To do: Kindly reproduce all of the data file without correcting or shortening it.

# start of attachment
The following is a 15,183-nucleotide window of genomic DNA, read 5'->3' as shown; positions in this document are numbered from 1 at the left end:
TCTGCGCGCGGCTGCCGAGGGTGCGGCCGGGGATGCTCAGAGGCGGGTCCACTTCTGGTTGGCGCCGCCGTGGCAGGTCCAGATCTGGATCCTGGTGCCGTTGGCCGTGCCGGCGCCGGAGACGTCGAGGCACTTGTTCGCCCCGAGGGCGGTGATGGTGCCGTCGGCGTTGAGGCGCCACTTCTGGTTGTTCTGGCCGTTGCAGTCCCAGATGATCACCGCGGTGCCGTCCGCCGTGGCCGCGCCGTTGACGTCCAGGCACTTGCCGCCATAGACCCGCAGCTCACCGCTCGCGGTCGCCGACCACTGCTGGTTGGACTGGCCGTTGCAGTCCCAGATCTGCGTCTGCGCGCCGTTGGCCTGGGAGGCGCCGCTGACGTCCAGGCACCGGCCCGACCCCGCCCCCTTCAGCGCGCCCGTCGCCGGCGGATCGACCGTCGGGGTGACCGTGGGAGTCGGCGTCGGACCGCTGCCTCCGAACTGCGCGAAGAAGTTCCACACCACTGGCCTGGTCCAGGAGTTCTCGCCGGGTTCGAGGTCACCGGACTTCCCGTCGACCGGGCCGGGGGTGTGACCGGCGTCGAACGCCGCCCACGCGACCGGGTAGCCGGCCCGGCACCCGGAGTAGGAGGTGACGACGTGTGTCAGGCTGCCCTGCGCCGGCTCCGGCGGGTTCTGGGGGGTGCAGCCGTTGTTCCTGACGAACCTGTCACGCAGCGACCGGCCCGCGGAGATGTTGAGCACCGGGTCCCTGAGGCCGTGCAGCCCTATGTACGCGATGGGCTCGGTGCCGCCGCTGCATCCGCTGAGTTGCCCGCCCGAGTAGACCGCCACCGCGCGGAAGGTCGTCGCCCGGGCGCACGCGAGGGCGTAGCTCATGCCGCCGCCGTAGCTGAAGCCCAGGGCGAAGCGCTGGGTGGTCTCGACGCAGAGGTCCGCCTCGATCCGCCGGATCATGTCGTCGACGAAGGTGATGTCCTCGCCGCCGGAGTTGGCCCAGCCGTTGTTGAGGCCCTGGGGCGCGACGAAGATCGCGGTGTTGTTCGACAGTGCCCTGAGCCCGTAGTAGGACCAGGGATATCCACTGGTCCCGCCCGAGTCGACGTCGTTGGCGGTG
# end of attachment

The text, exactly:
The following is a 15,183-nucleotide window of genomic DNA, read 5'->3' as shown; positions in this document are numbered from 1 at the left end:
TCTGCGCGCGGCTGCCGAGGGTGCGGCCGGGGATGCTCAGAGGCGGGTCCACTTCTGGTTGGCGCCGCCGTGGCAGGTCCAGATCTGGATCCTGGTGCCGTTGGCCGTGCCGGCGCCGGAGACGTCGAGGCACTTGTTCGCCCCGAGGGCGGTGATGGTGCCGTCGGCGTTGAGGCGCCACTTCTGGTTGTTCTGGCCGTTGCAGTCCCAGATGATCACCGCGGTGCCGTCCGCCGTGGCCGCGCCGTTGACGTCCAGGCACTTGCCGCCATAGACCCGCAGCTCACCGCTCGCGGTCGCCGACCACTGCTGGTTGGACTGGCCGTTGCAGTCCCAGATCTGCGTCTGCGCGCCGTTGGCCTGGGAGGCGCCGCTGACGTCCAGGCACCGGCCCGACCCCGCCCCCTTCAGCGCGCCCGTCGCCGGCGGATCGACCGTCGGGGTGACCGTGGGAGTCGGCGTCGGACCGCTGCCTCCGAACTGCGCGAAGAAGTTCCACACCACTGGCCTGGTCCAGGAGTTCTCGCCGGGTTCGAGGTCACCGGACTTCCCGTCGACCGGGCCGGGGGTGTGACCGGCGTCGAACGCCGCCCACGCGACCGGGTAGCCGGCCCGGCACCCGGAGTAGGAGGTGACGACGTGTGTCAGGCTGCCCTGCGCCGGCTCCGGCGGGTTCTGGGGGGTGCAGCCGTTGTTCCTGACGAACCTGTCACGCAGCGACCGGCCCGCGGAGATGTTGAGCACCGGGTCCCTGAGGCCGTGCAGCCCTATGTACGCGATGGGCTCGGTGCCGCCGCTGCATCCGCTGAGTTGCCCGCCCGAGTAGACCGCCACCGCGCGGAAGGTCGTCGCCCGGGCGCACGCGAGGGCGTAGCTCATGCCGCCGCCGTAGCTGAAGCCCAGGGCGAAGCGCTGGGTGGTCTCGACGCAGAGGTCCGCCTCGATCCGCCGGATCATGTCGTCGACGAAGGTGATGTCCTCGCCGCCGGAGTTGGCCCAGCCGTTGTTGAGGCCCTGGGGCGCGACGAAGATCGCGGTGTTGTTCGACAGTGCCCTGAGCCCGTAGTAGGACCAGGGATATCCACTGGTCCCGCCCGAGTCGACGTCGTTGGCGGTG